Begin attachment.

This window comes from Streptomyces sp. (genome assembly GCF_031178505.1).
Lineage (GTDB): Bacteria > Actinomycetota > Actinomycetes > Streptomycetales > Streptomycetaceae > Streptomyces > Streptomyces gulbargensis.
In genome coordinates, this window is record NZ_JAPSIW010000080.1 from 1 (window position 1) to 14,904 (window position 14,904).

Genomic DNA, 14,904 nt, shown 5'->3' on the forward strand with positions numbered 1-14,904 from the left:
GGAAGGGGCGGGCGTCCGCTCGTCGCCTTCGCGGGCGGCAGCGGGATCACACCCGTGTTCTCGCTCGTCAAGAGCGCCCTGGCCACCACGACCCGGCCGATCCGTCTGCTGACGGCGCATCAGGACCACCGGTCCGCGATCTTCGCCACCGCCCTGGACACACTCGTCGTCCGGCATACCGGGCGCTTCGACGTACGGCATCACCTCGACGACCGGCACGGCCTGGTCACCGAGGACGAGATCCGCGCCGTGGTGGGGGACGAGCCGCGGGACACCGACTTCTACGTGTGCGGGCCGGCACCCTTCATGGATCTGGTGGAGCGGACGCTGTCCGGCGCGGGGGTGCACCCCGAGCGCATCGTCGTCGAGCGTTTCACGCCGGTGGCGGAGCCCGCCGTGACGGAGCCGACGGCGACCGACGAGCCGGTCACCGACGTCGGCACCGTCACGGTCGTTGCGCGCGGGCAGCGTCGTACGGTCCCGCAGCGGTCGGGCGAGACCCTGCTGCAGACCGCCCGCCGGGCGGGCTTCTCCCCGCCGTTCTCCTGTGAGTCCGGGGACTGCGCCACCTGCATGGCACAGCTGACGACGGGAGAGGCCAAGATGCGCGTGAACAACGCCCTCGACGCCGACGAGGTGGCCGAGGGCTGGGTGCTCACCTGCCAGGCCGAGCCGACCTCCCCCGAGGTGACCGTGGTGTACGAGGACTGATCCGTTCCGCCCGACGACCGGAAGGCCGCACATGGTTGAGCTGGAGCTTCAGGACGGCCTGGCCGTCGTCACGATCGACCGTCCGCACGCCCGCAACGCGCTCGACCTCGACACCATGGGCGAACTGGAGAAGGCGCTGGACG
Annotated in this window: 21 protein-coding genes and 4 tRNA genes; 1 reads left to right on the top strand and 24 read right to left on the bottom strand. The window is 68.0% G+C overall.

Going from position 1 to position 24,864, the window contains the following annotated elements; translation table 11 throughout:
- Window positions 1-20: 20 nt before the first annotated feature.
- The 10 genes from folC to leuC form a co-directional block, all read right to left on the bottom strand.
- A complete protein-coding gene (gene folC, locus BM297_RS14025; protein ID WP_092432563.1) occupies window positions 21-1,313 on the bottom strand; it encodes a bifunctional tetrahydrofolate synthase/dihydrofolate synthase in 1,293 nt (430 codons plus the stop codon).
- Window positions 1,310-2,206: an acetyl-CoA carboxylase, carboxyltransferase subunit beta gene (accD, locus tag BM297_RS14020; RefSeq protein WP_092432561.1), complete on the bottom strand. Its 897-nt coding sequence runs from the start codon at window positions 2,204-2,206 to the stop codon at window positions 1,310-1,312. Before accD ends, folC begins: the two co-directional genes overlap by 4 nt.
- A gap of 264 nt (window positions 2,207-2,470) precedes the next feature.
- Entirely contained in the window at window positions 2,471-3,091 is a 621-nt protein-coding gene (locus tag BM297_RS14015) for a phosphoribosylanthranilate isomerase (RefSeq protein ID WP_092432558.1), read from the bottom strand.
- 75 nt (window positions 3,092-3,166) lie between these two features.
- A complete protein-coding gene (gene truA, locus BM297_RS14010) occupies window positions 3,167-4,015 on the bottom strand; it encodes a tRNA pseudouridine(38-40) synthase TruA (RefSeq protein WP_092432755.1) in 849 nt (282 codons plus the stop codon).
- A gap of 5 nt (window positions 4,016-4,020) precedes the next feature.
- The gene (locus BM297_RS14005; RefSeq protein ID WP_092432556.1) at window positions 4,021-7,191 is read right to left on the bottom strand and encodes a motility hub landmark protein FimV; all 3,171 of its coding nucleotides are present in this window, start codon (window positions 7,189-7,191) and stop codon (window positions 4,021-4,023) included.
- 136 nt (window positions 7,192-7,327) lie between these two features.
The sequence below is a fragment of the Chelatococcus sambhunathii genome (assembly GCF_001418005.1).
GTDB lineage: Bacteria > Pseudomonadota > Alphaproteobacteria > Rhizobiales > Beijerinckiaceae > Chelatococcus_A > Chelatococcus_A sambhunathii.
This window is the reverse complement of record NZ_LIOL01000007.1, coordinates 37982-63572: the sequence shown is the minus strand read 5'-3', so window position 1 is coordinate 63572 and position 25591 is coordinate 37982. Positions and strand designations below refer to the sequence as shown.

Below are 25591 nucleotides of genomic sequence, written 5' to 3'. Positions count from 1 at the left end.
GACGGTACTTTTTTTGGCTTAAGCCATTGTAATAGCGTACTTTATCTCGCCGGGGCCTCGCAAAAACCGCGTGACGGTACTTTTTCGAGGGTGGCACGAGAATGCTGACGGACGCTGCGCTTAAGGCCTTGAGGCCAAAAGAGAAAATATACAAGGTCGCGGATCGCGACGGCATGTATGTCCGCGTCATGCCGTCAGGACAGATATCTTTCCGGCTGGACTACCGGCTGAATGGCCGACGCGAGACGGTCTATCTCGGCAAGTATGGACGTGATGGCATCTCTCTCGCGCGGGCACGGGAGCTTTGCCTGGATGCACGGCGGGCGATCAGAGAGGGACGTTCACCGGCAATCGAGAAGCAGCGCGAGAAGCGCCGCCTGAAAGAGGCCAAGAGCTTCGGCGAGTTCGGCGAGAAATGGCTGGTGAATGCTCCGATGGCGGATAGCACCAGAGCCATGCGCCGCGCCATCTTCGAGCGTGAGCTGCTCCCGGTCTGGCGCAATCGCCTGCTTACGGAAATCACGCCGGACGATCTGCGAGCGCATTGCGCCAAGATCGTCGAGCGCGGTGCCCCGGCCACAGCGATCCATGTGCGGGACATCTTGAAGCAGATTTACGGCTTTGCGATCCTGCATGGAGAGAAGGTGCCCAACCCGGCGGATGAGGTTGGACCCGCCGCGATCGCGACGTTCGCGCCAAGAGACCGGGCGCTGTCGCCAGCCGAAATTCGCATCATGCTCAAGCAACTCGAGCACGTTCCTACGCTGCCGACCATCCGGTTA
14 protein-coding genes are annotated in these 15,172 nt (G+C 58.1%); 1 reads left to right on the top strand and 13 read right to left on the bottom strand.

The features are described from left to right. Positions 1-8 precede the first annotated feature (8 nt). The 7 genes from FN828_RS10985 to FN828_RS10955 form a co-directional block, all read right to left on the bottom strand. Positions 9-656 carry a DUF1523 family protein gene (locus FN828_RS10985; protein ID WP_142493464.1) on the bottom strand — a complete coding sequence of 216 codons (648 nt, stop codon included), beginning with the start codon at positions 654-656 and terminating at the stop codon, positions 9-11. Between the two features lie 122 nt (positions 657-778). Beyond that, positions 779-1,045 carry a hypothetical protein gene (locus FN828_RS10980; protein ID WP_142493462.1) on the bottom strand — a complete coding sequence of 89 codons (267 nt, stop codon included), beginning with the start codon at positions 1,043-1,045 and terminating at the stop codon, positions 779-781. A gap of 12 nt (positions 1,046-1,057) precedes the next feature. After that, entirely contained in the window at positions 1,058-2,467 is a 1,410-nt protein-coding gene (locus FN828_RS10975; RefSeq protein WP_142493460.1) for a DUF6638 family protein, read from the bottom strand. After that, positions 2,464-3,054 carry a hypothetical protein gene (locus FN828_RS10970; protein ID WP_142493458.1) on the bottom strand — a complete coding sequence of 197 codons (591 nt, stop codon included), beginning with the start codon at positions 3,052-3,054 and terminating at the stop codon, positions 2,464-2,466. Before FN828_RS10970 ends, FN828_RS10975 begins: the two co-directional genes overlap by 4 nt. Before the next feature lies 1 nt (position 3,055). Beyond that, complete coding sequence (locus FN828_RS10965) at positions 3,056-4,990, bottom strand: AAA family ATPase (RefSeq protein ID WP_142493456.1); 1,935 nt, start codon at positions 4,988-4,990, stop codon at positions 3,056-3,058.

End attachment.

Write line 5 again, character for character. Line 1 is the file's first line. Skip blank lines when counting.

GGAAGGGGCGGGCGTCCGCTCGTCGCCTTCGCGGGCGGCAGCGGGATCACACCCGTGTTCTCGCTCGTCAAGAGCGCCCTGGCCACCACGACCCGGCCGATCCGTCTGCTGACGGCGCATCAGGACCACCGGTCCGCGATCTTCGCCACCGCCCTGGACACACTCGTCGTCCGGCATACCGGGCGCTTCGACGTACGGCATCACCTCGACGACCGGCACGGCCTGGTCACCGAGGACGAGATCCGCGCCGTGGTGGGGGACGAGCCGCGGGACACCGACTTCTACGTGTGCGGGCCGGCACCCTTCATGGATCTGGTGGAGCGGACGCTGTCCGGCGCGGGGGTGCACCCCGAGCGCATCGTCGTCGAGCGTTTCACGCCGGTGGCGGAGCCCGCCGTGACGGAGCCGACGGCGACCGACGAGCCGGTCACCGACGTCGGCACCGTCACGGTCGTTGCGCGCGGGCAGCGTCGTACGGTCCCGCAGCGGTCGGGCGAGACCCTGCTGCAGACCGCCCGCCGGGCGGGCTTCTCCCCGCCGTTCTCCTGTGAGTCCGGGGACTGCGCCACCTGCATGGCACAGCTGACGACGGGAGAGGCCAAGATGCGCGTGAACAACGCCCTCGACGCCGACGAGGTGGCCGAGGGCTGGGTGCTCACCTGCCAGGCCGAGCCGACCTCCCCCGAGGTGACCGTGGTGTACGAGGACTGATCCGTTCCGCCCGACGACCGGAAGGCCGCACATGGTTGAGCTGGAGCTTCAGGACGGCCTGGCCGTCGTCACGATCGACCGTCCGCACGCCCGCAACGCGCTCGACCTCGACACCATGGGCGAACTGGAGAAGGCGCTGGACG